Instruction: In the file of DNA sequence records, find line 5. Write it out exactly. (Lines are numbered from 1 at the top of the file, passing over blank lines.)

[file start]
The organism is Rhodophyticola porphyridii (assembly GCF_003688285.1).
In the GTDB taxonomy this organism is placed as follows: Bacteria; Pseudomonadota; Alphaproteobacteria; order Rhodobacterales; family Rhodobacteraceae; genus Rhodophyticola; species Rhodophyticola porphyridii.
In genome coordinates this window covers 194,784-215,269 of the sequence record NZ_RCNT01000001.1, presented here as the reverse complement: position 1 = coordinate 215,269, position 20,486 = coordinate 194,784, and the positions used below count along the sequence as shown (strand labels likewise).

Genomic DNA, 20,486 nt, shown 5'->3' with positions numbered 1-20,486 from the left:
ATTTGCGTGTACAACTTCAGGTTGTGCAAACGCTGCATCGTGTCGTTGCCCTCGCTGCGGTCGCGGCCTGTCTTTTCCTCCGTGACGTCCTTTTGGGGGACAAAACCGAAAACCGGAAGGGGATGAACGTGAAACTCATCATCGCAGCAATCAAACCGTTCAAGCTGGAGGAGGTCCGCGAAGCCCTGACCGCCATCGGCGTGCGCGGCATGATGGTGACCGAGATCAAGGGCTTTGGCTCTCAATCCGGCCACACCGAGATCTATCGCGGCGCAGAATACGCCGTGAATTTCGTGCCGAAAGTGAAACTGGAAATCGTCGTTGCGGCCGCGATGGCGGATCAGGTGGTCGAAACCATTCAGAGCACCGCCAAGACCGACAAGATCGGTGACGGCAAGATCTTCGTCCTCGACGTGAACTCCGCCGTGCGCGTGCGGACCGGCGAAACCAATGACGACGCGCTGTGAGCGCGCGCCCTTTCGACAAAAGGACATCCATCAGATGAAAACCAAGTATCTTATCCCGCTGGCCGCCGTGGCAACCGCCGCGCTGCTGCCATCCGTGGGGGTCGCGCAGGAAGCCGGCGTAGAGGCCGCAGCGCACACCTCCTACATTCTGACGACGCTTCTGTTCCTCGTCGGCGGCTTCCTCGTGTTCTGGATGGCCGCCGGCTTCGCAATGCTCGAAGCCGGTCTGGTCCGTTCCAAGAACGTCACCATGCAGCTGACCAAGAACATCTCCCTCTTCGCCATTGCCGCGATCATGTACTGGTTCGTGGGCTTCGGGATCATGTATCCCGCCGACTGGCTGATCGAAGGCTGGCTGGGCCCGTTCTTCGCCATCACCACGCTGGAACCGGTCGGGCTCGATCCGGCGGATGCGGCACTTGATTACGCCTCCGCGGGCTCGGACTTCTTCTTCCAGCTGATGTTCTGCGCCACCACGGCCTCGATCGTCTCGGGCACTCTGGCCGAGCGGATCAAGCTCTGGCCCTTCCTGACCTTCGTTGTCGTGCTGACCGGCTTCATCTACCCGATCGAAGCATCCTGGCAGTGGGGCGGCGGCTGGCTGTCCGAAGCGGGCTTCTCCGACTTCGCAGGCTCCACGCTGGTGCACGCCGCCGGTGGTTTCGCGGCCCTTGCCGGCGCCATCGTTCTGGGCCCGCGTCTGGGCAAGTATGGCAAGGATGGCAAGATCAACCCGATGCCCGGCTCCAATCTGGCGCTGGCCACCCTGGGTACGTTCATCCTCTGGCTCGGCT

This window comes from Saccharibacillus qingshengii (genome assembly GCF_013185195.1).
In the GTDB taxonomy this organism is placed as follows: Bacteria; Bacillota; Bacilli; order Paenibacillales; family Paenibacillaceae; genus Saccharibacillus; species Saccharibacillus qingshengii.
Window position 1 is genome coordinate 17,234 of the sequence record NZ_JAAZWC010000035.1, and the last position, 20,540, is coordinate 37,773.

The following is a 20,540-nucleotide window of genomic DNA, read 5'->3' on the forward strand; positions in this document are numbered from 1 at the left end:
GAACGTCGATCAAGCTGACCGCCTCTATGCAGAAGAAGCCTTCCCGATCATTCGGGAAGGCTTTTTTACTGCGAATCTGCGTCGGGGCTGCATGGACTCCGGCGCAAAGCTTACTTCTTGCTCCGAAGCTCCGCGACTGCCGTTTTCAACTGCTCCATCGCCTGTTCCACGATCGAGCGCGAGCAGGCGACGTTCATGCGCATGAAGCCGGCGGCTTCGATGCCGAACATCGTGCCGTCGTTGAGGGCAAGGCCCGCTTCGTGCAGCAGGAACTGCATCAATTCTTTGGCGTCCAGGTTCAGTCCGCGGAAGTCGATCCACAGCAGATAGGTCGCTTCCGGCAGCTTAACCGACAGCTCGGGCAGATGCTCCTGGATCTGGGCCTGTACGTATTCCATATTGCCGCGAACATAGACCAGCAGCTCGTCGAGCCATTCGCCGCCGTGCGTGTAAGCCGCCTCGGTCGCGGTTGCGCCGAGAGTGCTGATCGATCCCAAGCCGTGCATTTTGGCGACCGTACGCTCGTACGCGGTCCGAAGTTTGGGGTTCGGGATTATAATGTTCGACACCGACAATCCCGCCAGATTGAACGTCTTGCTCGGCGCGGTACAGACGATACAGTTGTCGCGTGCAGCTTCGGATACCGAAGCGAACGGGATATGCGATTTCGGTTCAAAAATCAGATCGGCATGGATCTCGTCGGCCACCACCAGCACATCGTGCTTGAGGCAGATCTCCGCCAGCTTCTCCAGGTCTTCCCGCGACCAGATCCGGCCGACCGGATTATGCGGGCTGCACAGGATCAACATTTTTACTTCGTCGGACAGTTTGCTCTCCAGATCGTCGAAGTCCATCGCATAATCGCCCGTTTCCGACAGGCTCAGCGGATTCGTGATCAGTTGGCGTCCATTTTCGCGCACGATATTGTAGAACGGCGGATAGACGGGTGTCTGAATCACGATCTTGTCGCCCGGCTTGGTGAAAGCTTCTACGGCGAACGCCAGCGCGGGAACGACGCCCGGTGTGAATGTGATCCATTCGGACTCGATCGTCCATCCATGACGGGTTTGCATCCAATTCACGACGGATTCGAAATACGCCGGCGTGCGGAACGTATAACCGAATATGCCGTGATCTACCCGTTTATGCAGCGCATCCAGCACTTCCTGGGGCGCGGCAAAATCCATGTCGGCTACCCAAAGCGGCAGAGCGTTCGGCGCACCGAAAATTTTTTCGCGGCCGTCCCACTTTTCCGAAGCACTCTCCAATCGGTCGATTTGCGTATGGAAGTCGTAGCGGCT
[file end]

ATTTGCGTGTACAACTTCAGGTTGTGCAAACGCTGCATCGTGTCGTTGCCCTCGCTGCGGTCGCGGCCTGTCTTTTCCTCCGTGACGTCCTTTTGGGGGACAAAACCGAAAACCGGAAGGGGATGAACGTGAAACTCATCATCGCAGCAATCAAACCGTTCAAGCTGGAGGAGGTCCGCGAAGCCCTGACCGCCATCGGCGTGCGCGGCATGATGGTGACCGAGATCAAGGGCTTTGGCTCTCAATCCGGCCACACCGAGATCTATCGCGGCGCAGAATACGCCGTGAATTTCGTGCCGAAAGTGAAACTGGAAATCGTCGTTGCGGCCGCGATGGCGGATCAGGTGGTCGAAACCATTCAGAGCACCGCCAAGACCGACAAGATCGGTGACGGCAAGATCTTCGTCCTCGACGTGAACTCCGCCGTGCGCGTGCGGACCGGCGAAACCAATGACGACGCGCTGTGAGCGCGCGCCCTTTCGACAAAAGGACATCCATCAGATGAAAACCAAGTATCTTATCCCGCTGGCCGCCGTGGCAACCGCCGCGCTGCTGCCATCCGTGGGGGTCGCGCAGGAAGCCGGCGTAGAGGCCGCAGCGCACACCTCCTACATTCTGACGACGCTTCTGTTCCTCGTCGGCGGCTTCCTCGTGTTCTGGATGGCCGCCGGCTTCGCAATGCTCGAAGCCGGTCTGGTCCGTTCCAAGAACGTCACCATGCAGCTGACCAAGAACATCTCCCTCTTCGCCATTGCCGCGATCATGTACTGGTTCGTGGGCTTCGGGATCATGTATCCCGCCGACTGGCTGATCGAAGGCTGGCTGGGCCCGTTCTTCGCCATCACCACGCTGGAACCGGTCGGGCTCGATCCGGCGGATGCGGCACTTGATTACGCCTCCGCGGGCTCGGACTTCTTCTTCCAGCTGATGTTCTGCGCCACCACGGCCTCGATCGTCTCGGGCACTCTGGCCGAGCGGATCAAGCTCTGGCCCTTCCTGACCTTCGTTGTCGTGCTGACCGGCTTCATCTACCCGATCGAAGCATCCTGGCAGTGGGGCGGCGGCTGGCTGTCCGAAGCGGGCTTCTCCGACTTCGCAGGCTCCACGCTGGTGCACGCCGCCGGTGGTTTCGCGGCCCTTGCCGGCGCCATCGTTCTGGGCCCGCGTCTGGGCAAGTATGGCAAGGATGGCAAGATCAACCCGATGCCCGGCTCCAATCTGGCGCTGGCCACCCTGGGTACGTTCATCCTCTGGCTCGGCT